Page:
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Ex-Philly police officer sentenced to 11½ to 23 months in prison in landmark fatal shooting case

Eric Ruch was convicted of voluntary manslaughter in the killing of Dennis Plowden Jr. in 2017.

The Justice Juanita Kidd Stout Center for Criminal Justice, where former police officer Eric Ruch was sentenced for voluntary manslaughter in the killing of Dennis Plowden Jr.
The Justice Juanita Kidd Stout Center for Criminal Justice, where former police officer Eric Ruch was sentenced for voluntary manslaughter in the killing of Dennis Plowden Jr.Read moreTOM GRALISH / Staff Photographer

A former Philadelphia police officer was sentenced Thursday to 11½ to 23 months in prison for the 2017 fatal shooting of Dennis Plowden Jr., a conviction prosecutors called the first for an on-duty killing in recent city history.

The penalty fell years below the minimum state sentencing guidelines for the voluntary-manslaughter conviction that a jury handed Eric Ruch in September, leading Plowden’s family members and criminal justice reform advocates to say he got a sweetheart deal. District Attorney Larry Krasner’s office said convictions on identical charges have yielded 5½-to-11-year sentences on average since he took office in 2018.

In sentencing Ruch, Common Pleas Court Judge Barbara McDermott said that he had demonstrated good behavior since he was charged two years ago and she believed a longer sentence would not offer him rehabilitation.

”Nothing he is going to do in prison is going to make him a better person,” McDermott said to a courtroom packed with family, friends, and colleagues of Ruch and Plowden.

McDermott suggested she would have let Ruch, 34, walk out of court with no prison time would it not diminish the severity of the voluntary-manslaughter charge, which calls for a minimum of 4½ years in prison, according to state sentencing guidelines.

The sentence came after more than two hours of emotional testimony from both sides. Outside the courthouse, Plowden’s family expressed sharp disappointment over what they called a lenient sentence that failed to account for the family’s loss and suffering.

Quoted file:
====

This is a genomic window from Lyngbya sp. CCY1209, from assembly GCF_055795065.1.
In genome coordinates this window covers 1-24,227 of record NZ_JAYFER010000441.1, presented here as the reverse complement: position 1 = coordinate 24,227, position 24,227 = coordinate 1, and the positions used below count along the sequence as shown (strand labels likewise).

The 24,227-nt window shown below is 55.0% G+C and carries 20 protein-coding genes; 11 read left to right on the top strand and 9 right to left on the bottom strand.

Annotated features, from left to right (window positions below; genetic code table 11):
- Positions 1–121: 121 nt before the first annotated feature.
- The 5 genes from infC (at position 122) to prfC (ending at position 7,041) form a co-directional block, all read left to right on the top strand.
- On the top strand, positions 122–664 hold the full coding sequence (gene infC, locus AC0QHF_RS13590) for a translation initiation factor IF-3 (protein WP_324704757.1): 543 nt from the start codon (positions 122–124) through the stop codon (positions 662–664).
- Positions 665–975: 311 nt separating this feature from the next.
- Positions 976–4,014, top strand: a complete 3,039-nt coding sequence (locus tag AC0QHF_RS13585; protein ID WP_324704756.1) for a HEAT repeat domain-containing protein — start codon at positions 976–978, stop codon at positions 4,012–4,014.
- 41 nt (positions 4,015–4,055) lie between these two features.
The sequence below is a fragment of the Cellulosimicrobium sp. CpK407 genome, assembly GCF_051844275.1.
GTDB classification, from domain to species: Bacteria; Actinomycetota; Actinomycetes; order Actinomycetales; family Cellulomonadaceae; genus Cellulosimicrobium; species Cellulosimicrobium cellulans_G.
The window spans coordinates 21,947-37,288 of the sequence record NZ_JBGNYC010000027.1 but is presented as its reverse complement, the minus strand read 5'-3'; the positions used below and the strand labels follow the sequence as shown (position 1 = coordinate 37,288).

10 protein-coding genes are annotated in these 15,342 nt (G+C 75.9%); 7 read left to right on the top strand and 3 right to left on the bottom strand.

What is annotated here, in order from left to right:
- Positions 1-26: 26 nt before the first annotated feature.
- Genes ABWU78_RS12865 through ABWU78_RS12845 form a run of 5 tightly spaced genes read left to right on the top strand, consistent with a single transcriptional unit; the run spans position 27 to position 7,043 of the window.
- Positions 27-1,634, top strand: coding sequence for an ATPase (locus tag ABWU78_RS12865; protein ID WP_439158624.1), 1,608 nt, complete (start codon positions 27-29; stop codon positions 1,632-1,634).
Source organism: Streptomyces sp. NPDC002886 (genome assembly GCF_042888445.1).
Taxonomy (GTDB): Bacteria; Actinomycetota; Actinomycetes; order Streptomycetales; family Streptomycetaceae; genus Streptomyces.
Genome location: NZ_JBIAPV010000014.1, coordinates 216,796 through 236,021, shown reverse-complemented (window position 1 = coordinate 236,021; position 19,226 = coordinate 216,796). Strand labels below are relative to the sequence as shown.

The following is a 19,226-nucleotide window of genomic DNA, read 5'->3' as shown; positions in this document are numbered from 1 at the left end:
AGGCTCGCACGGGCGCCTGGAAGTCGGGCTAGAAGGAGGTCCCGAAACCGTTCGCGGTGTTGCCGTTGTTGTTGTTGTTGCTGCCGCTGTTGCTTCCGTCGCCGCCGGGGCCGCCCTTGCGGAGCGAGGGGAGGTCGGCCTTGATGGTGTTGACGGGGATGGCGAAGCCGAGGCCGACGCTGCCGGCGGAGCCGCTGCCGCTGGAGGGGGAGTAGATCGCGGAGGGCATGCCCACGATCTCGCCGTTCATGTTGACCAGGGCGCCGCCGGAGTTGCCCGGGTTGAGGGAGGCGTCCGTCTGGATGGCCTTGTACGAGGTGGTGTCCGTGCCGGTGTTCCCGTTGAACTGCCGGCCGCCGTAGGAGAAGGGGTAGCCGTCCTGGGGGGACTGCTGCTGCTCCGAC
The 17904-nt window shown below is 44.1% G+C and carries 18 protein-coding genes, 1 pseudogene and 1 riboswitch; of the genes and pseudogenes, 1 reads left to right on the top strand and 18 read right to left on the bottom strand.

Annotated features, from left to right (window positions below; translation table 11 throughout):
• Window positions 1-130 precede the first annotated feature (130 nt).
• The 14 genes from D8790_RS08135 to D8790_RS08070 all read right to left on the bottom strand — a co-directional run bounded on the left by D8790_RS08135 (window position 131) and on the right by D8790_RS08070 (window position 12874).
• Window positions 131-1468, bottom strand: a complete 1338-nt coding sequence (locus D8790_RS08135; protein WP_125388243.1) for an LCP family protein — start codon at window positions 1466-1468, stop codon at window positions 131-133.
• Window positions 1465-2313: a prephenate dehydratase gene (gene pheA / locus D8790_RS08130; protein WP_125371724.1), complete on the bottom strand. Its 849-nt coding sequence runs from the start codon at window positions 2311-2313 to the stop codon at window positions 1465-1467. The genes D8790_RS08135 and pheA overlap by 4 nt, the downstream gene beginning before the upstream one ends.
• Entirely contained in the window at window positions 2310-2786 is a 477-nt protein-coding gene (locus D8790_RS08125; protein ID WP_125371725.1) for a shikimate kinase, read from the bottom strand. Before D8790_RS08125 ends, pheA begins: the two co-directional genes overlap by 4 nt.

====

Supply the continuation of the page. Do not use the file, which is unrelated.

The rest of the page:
“I wasn’t surprised, but I was disappointed,” said Tania Bond, Plowden’s widow. “Who wastes five years to come to court and hear 11 to 23 months? Did we value Dennis’ life or did we just throw something out there to feel like we shut the family up and we satisfied?”

McDermott said the sentence came with parole eligibility and carried no financial penalties. A spokesperson for Krasner said the office is “reviewing options” and has 30 days to appeal the sentence to the Superior Court.

In a statement, Krasner noted that the Pennsylvania Sentencing Commission recommendations allow a judge to reduce a sentence by one year below the minimum recommendation. “This sentence falls far below state guidelines,” he said.

In September, a jury found Ruch guilty of voluntary manslaughter for shooting and killing Plowden, a 25-year-old who was in the process of surrendering to officers following a car chase in the Ogontz neighborhood. Over the course of a five-day trial, witnesses said Plowden emerged from his crashed vehicle in a daze and was on the ground in a seated position when Ruch fired a single shot at his head. The bullet tore through Plowden’s left hand before entering his skull — a hand he was raising to surrender, prosecutors argued.